Not all composers believe in God but they all do believe in Johann Sebastian Bach. In this concert series 24 brand new piano compositions were made by contemporary Amsterdam composers such as Louis Andriessen, Willem Jeths, Michael Moore among others. Lucanet asked them to choose a prelude -a key- from the Wohltempered Klavier I as their companion piece.They both will be played, first Bach’s prelude than the contemperary one. New cultural heritage…
All -contemporary- composers in this series are
- A – Louis Andriessen – Fanfare voor de 24Preludia
- a minor – Caroline Ansink – Sdamse Plude
- B flat – Loek Dikker – South Side Ground Zero Boogie Blues
- b flat minor – Gijs van Dijk – prelude in B flat minor
- B – Christina Viola Oorebeek – au départ de B
- b minor – Boudewijn Tarenskeen – no. XXIV
- C – Joost van Son – Prelude in C groot
- c minor – Rosalie Hirs
- C sharp – Willem Jeths – Chiaroscuro
- c sharp minor – Calliope Tsoupaki
- D – Sinta Wullur – Prelude Djawa
- d minor – Roderik de Man – Praeludium d Moll, oder…?
- Es – Pieter Smithuijsen – Siebe Mol
- es min – Els Klein – Wals
- E – Oene van Geel – E in a Cage
- e minor – Allan Segall – Prelude in E minor
- F – Maarten van Norden – Preludium
- f minor (Part II) – Lorre Trytten –
preludeTango in f minor
- F sharp – Morris Kliphuis – Restless Legs Prelude
- f sharp minor – Reza Namavar – Prelude in fis minor
- G – Jeff Hamburg – Spirits in G
- g minor – Jacques Bank – Prelude
- A flat – Michael Moore – Divergence
- g sharp minor – Natalia Dominguez Rangel
Louis Andriessen – Fanfare for the beginning and the end of the 24Preludia project of Frederique Lucanet.
Caroline Ansink – It seemed a nice challenge to see in how far I could manage my own musical language, if the number Pi would determine the pitch, the rhythm and the harmony. The result is certainly Bach-like, although musical history, insofar it presented itself to us, is very noticable in it. For fun I added a Bachish repeat but timewise -like many other repeats- it probably will have the same fate.
The subtitle of the Sdamse Plude is ‘tribute to Ton Koopman’, whom as a harpsichordist and organ player dedicated most part of his live to Bach. For the good listener and the Koopman fans the title is revealing but also refers to the limited resources that are available for the Dutch classical music in the last years.
Loek Dikker – The South Side is situated in Chicago, USA. In the twenties of the past century the blues and the boogiewoogie came to flourish in this area. The left hand is the fast train of the dance music, music halls full of joyful dancing people. On Ground Zero, New York, there will never be joy ever more. That frustration is very distinguishable in this piece, that is composed in response to 9/11 for the citizens of New York. Loek Dikker himself established a big reputation as a jazz-pianist and film composer.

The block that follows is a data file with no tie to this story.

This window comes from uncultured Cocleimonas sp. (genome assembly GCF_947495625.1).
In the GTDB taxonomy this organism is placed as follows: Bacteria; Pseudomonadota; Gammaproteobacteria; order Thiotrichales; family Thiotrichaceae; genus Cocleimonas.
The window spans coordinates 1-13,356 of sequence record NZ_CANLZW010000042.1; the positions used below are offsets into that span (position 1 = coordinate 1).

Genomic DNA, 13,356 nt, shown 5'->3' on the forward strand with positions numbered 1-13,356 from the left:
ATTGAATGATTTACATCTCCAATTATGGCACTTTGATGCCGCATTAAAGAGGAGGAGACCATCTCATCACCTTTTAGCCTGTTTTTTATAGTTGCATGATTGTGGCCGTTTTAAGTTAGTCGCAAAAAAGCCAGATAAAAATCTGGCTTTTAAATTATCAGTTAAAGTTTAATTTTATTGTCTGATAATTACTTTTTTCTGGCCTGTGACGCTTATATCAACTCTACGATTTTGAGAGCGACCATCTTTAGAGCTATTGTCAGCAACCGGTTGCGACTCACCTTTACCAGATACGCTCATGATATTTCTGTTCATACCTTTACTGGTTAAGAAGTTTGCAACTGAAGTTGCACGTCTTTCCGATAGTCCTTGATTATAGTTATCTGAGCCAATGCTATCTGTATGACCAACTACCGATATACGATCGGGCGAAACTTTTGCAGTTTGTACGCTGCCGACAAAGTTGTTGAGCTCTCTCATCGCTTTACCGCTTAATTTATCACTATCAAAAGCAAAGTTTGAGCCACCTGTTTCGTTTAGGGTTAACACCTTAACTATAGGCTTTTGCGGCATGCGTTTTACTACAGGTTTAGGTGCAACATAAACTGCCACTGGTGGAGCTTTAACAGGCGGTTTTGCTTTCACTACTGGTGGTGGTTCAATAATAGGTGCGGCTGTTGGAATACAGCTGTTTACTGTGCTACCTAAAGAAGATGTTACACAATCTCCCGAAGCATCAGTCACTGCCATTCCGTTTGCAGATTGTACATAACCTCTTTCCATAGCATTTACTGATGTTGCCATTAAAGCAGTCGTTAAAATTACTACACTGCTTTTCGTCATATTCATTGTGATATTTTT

Gijs van Dijk – “I like b flat minor, a good key with lots of flats. Much nicer than for instance G major. She asked for a short-easy-accessable-piece with here and there some vocals for more joy”.
Christina Viola Oorebeek – In the wake of the last sounds of the Prelude in B major, processions of chords move slowly upwards. The last ascension is anchored by a somewhat disorienting bass note on C sharp – an arrow aimed at a new starting point.
Boudewijn Tarenskeen – a girl with love sickness excercises Bach faithfully.
Joost van Son – When the key of C major is on the composer’s desk, thoughts of clarity and accessibility rise. Children’s songs and etudes. Subconsequently working with this the threat of dullness, and lack of here-and-now appear: this is not original. In this Prelude of C Major I tried to make both ends meet. Childlike simplicity and modern adventure in hardly 70 bars.
Willem Jeths – Chiaroscuro is about dark and light/clair-obscur. This effect is translated to the piano. Several episodes that gradually slow down and finally solidify into the overtones.
Sinta Wullur –Coming from Indonesia myself I tried to make Bach’s Preludes in D sound like the Javanese gamelan orchestra. Using the same notes but sometimes with different accents, stretched out, shranked, doubled, but always with the gamelan formulas.